Sunday, July 31, 2011

A Mad Tea Party

Sir John Tenniel's original illustrations for Lewis Carroll's Alice books remain familiar even today. Over the years many other fine illustrators and artists have been inspired to take on this masterpiece of children's literature. Below are a few examples of different illustrative approaches to A Mad Tea Party.

Here we have a color plate of Sir John Tenniel's famous original illustration for the Lewis Carroll classic Alice's Adventures in Wonderland (1865). This well-established image is clearly the one to beat. But even if an illustrator could surpass this, is it possible for any image to replace this one in the public's imagination?

Arthur Rackham, A Mad Tea Party, 1907
Arthur Rackham's book illustrations generally occupy a full page and are therefore usually more vertical compositions, or what we in the digital age call the portrait orientation. This is more beautiful than Tenniel's woodcut rendering and more ornate, but it may be a little too sedate for a truly Mad Tea Party. Alice's unease is palpable. Tenniel's Alice was downright cross.

J. MacFarlane, The Mad Tea-Party
22. Dodgson (Charles Lutwidge)], "Lewis Carroll." Macmillan's Coloured Wall Illustrations, Alice in Wonderland, wall-hanging, 6 large colour illustrations by J.MacFarlane, linen backed, original wooden wall hanger, slightly dusty, 730 x 500mm., [c.1920].
est. £200 – £300  
Sold for £2000

Sale 35824, 7th July 2011

The above illustration by J. MacFarlane is little more than an appealing reworking of the Tenniel original, circa 1920. MacFarlane changes the composition from horizontal to vertical, presumably to accommodate the orientation of the wall-hanging.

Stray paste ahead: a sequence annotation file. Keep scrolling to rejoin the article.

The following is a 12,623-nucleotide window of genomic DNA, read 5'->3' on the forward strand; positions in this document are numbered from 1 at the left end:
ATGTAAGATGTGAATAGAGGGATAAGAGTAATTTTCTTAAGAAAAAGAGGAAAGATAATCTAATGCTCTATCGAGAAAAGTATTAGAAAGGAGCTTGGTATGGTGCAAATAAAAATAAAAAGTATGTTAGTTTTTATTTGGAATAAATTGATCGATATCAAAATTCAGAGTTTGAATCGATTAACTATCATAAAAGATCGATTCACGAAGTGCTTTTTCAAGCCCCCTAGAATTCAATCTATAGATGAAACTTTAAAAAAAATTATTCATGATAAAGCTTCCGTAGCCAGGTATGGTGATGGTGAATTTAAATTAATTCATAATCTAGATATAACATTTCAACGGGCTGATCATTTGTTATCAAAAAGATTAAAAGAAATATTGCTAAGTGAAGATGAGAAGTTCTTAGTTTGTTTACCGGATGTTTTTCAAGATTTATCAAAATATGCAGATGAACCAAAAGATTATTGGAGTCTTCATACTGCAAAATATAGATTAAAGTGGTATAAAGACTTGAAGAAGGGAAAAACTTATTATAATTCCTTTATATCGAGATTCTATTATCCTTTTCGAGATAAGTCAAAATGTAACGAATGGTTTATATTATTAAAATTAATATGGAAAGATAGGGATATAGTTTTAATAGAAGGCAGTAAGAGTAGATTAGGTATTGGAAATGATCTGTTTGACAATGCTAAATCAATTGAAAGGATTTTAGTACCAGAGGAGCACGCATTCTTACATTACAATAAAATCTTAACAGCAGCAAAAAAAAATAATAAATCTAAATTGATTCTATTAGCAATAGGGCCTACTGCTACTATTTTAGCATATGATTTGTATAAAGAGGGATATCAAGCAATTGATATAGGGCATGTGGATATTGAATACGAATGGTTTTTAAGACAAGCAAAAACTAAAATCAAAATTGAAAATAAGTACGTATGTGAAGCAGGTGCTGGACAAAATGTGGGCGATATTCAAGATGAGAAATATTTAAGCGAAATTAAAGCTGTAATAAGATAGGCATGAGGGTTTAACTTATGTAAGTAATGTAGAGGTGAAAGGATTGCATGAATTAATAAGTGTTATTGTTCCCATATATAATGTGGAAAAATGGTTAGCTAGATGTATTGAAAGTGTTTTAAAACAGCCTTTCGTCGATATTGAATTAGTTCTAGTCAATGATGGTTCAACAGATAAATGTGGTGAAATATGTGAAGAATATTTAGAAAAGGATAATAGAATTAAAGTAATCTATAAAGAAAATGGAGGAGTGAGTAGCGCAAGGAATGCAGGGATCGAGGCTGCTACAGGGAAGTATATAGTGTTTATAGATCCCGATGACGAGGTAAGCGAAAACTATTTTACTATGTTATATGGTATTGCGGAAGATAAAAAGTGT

Ralph Steadman, A Mad Tea Party, 1967
Ralph Steadman's skill as a draftsman is uncanny. Here his rendition from 1967 is the rudest Mad Tea Party I have found, hardly your typical children's book fare. Note the very original and appropriate use of upside-down typesetting. Steadman often brings a stunning savagery to his illustrations--this one, believe it or not, is relatively tame--and yet his compositions frequently are just brilliant. I don't think there's anything he can't draw. Like Alice, though, I think I might like to slink under the table here.

Salvador Dali, A Mad Tea Party, lithograph, 1969
Dali places his characters in the background, where Alice is the figure jumping rope. Consequently, this seems to be more of an artistic composition based on the story rather than a true illustration of Alice's adventure. Like Steadman, Dali has a tree growing through the middle of the table, here rendered as a pocket watch with a key. We've all seen Dali's bent timepieces before, but was there ever a more appropriate use than here at the Mad Tea Party with the perennially late White Rabbit in attendance?

Sir John Tenniel, A Mad Tea Party, 1865

Image added June 23, 2012

J. MacFarlane at Bloomsbury Auctions:
Salvador Dali:

Note:  My previous post on Arthur Rackham, "How Sir Lancelot Was Shot," can be found here.



  1. Deja Vu I think I've seen this theme before. Such a wealth of material in literature :-)

  2. The second image is not an Alice illustration, is it? What is artsy

  3. Sous-Chef, I think that dang Rouxminator blog beat me to it! ;)

    Uli, I think I fixed the problem. The Rackham should be visible now.